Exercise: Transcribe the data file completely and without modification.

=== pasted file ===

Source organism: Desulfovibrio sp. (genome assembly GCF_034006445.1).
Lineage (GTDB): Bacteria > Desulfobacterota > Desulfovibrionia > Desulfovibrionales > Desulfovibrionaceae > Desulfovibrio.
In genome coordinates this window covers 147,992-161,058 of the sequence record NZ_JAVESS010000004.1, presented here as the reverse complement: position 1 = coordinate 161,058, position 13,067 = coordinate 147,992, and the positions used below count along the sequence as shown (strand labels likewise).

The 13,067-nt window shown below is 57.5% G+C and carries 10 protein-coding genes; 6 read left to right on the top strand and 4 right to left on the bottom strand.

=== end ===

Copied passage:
Source organism: Desulfovibrio sp. (genome assembly GCF_034006445.1).
Lineage (GTDB): Bacteria > Desulfobacterota > Desulfovibrionia > Desulfovibrionales > Desulfovibrionaceae > Desulfovibrio.
In genome coordinates this window covers 147,992-161,058 of the sequence record NZ_JAVESS010000004.1, presented here as the reverse complement: position 1 = coordinate 161,058, position 13,067 = coordinate 147,992, and the positions used below count along the sequence as shown (strand labels likewise).

The 13,067-nt window shown below is 57.5% G+C and carries 10 protein-coding genes; 6 read left to right on the top strand and 4 right to left on the bottom strand.